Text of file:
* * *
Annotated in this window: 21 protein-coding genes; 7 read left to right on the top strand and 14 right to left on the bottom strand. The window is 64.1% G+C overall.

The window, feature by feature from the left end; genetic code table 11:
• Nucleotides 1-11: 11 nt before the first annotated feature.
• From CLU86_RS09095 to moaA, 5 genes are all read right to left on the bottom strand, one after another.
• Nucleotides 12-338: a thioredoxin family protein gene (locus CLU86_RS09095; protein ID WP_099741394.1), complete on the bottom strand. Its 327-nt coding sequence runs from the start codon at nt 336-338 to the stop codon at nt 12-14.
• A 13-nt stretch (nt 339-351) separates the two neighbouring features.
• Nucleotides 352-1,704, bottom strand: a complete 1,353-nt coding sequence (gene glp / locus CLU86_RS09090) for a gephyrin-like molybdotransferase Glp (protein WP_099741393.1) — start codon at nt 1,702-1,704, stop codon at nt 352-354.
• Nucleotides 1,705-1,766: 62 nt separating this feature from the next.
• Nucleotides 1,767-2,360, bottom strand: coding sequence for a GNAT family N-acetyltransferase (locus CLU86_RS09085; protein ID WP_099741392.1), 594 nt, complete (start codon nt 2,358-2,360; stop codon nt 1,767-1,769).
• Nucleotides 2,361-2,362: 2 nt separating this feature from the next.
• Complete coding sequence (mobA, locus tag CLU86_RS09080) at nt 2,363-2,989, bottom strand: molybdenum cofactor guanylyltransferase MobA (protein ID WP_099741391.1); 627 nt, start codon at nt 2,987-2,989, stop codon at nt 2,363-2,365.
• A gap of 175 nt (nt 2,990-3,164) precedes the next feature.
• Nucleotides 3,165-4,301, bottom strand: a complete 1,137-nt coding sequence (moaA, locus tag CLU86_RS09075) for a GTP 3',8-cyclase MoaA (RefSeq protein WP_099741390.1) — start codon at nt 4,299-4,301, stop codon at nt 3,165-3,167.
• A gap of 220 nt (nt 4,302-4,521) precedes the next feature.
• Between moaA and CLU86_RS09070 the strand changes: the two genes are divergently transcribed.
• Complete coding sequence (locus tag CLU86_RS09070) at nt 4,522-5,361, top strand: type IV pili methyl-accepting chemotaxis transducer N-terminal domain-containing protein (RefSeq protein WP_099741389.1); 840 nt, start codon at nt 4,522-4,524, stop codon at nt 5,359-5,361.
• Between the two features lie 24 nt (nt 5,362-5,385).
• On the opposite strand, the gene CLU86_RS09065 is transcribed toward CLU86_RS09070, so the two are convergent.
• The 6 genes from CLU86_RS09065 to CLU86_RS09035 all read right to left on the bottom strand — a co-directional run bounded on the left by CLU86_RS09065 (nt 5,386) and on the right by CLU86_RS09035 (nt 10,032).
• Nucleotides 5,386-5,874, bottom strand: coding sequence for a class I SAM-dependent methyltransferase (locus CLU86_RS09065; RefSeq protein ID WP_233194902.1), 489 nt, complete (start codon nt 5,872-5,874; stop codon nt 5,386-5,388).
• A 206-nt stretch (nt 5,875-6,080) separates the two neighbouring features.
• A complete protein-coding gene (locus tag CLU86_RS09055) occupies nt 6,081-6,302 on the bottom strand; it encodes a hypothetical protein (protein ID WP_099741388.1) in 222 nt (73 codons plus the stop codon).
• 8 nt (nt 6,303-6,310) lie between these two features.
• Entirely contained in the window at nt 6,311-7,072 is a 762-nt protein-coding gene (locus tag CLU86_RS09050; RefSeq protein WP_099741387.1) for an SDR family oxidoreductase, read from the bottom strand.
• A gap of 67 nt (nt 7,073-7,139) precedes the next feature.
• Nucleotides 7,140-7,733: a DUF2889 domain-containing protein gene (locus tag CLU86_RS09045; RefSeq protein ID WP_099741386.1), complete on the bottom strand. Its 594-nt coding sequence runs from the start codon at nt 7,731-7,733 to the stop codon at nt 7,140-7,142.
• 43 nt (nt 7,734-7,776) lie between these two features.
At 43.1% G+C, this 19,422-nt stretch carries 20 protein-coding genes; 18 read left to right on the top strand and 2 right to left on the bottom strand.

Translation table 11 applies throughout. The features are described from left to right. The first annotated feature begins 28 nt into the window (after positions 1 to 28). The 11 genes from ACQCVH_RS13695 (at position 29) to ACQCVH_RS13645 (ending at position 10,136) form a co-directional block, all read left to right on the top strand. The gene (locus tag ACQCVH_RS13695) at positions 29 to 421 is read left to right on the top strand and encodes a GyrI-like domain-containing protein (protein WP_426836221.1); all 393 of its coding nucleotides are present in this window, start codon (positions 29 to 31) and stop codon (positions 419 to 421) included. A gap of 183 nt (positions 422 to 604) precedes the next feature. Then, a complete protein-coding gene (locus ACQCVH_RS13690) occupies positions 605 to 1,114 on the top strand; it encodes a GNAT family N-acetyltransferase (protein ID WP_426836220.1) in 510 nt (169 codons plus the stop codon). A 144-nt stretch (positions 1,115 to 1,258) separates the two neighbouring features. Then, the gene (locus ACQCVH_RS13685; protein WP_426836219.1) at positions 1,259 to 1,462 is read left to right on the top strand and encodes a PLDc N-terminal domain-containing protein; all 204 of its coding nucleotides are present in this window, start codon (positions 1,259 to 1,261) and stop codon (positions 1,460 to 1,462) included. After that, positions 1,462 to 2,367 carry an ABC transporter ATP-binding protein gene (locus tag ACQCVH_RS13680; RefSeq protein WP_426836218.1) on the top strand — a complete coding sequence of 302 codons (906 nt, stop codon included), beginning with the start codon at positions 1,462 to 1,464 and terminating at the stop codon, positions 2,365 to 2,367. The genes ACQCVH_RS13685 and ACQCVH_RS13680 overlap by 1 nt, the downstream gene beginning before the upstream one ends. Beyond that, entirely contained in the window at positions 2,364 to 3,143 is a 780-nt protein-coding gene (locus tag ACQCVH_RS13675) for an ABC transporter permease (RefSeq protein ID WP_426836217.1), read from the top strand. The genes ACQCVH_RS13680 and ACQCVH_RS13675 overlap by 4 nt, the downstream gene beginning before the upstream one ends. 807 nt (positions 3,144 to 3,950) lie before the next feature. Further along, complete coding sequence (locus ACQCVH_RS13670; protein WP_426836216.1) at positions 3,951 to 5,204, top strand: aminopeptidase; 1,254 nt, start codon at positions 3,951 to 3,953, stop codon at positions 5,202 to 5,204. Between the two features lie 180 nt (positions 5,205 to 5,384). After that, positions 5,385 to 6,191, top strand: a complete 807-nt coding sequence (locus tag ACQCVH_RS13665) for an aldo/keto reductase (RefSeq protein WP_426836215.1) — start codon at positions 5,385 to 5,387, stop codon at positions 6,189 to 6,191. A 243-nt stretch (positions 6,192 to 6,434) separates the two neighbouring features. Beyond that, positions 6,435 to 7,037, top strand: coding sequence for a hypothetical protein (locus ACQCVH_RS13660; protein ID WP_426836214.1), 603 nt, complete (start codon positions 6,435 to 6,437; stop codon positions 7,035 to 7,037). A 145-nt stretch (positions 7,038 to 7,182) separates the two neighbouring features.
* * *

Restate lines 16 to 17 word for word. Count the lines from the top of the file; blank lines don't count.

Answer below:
• Complete coding sequence (locus tag CLU86_RS09070) at nt 4,522-5,361, top strand: type IV pili methyl-accepting chemotaxis transducer N-terminal domain-containing protein (RefSeq protein WP_099741389.1); 840 nt, start codon at nt 4,522-4,524, stop codon at nt 5,359-5,361.
• Between the two features lie 24 nt (nt 5,362-5,385).